Such comparatively abstruse reflections aside, this quick quote now serves, nicely, to hook back into a few concluding reflections about, I suppose, the ways in which reading, thinking and writing are for me both critical activities but also, just plain critical.  Zena Hitz, for my money, is absolutely right to stress in her book that there is extended dignity on offer for those of us who either take pleasure in ‘intellectual’ activities or as both my ‘quotes’ have it, those of us who are ‘committed’ to such.  What I think, in fact, so lovely and neatly surprising is how this very notion of ‘commitment’ parsed this way, is in a significant sense the opposite of the usual sense of committed-ness.  We normally speak of a writer, say, as a ‘committed’ writer, when he or she writes with the overbearing intent of effecting politicized awareness and/or, more specifically, ‘worldly’ or practical change.  And yet it seems the committed-ness at hand here is intended to mean a dedication to the reflective life, what Hitz calls a ‘refuge.’

And whether relating it to this new book of collected critical reading, thinking, writing, of mine, or not, I too have always felt, intuitively at first, but then with increasingly confident articulateness the idea that the love and capacity for a life dedicated to thinking (not necessarily, ‘academic’) is a way of deepening one’s selfhood and empowering the same.  This empowerment may seem a strange kind of power, being as it is forged very much and intentionally away and away from the practical exigencies of the social world around us; but empowerment it remains.  I have always felt (and at times, have almost imagined I have a tactile connection with it) that intellectual practices create, and then exponentially deepen, a reservoir in the self, or the imaginary.  This reservoir of as it were tapped and on-tap contemplative experience, empowers one because I suppose it gifts its bearer a certain stronger (sense of) independence.  When the world ‘out there’ gets too hairy, you have a place to which to retreat, making you less of a victim of that very hirsute and troubled world; but more than this, not only is the deepening, deepening reservoir a place to retreat to, but it is also, in my view (and experience), a place to draw-from, readying you for the next (quite inevitable) encounter with the world ‘out there’, the world out there and its way(s).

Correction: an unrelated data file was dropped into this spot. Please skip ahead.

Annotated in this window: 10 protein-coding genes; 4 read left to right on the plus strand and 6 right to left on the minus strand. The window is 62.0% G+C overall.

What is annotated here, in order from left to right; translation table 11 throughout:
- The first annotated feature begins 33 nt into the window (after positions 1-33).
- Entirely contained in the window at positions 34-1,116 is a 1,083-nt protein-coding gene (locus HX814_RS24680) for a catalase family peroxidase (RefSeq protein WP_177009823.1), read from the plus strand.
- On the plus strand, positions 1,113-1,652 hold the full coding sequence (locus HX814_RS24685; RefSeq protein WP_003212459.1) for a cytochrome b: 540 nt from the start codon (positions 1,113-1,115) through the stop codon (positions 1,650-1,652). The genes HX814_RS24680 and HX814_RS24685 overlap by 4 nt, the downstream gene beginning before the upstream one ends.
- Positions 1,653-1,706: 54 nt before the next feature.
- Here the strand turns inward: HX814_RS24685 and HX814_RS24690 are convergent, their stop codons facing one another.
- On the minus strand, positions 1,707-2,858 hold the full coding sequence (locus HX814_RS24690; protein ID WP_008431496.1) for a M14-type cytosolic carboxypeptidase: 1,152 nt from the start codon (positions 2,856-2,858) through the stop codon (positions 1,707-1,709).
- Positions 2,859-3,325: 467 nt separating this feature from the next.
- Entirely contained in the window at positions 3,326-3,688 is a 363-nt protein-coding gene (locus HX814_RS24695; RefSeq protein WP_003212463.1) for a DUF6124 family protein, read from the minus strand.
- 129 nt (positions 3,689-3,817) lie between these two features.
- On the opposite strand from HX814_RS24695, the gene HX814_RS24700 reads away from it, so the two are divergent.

The inner reservoir I hope to have drawn-from in my book of collected critical reading, thinking and writing, is I hope both a nice place reserved for me, and only me, where I am possessed by own possession of who I am as a thinking man, but also, I hope, a kind of reservation which I offer for intellectual gamboling to any interested readers, a place of escape to escape to, and quite without any reservations. 


[1] Zena Hitz, Lost in Thought: The Hidden Pleasures of an Intellectual Life, New Jersey: Princeton University Press, 2020, p. 57.

[2] Michael Polanyi, Personal Knowledge: Towards a Post-Critical Philosophy, University of Chicago Press, 2013, p. 65.

Dr. Omar Sabbagh is a widely published poet, writer and critic.  His first collection and his fourth collection, are, respectively: My Only Ever Oedipal Complaint and To The Middle of Love (Cinnamon Press, 2010/17).  His 5th collection, But It Was An Important Failure, was published by Cinnamon Press at the start of 2020.  His Beirut novella, Via Negativa: A Parable of Exile, was published with Liquorice Fish Books in March 2016; he has written many award-winning pieces of short fiction, and his Dubai novella, Minutes from the Miracle City is forthcoming with Fairlight Books in July 2019; and a study of the oeuvre of Professor Fiona Sampson, Reading Fiona Sampson: A Study in Poetry and Poetics, was released by Anthem in 2020.  He has published scholarly essays on George Eliot, Ford Madox Ford, G.K. Chesterton, Henry Miller, Lawrence Durrell, Joseph Conrad, Lytton Strachey, T.S. Eliot, Basil Bunting, Hilaire Belloc, George Steiner, and others; as well as on many contemporary poets.  Many of these works are collated in his essay collection To My Mind, Or, Kinbotes: Essays on Literature (2020). He now teaches at the American University in Dubai (AUD), where he is Associate Professor of English.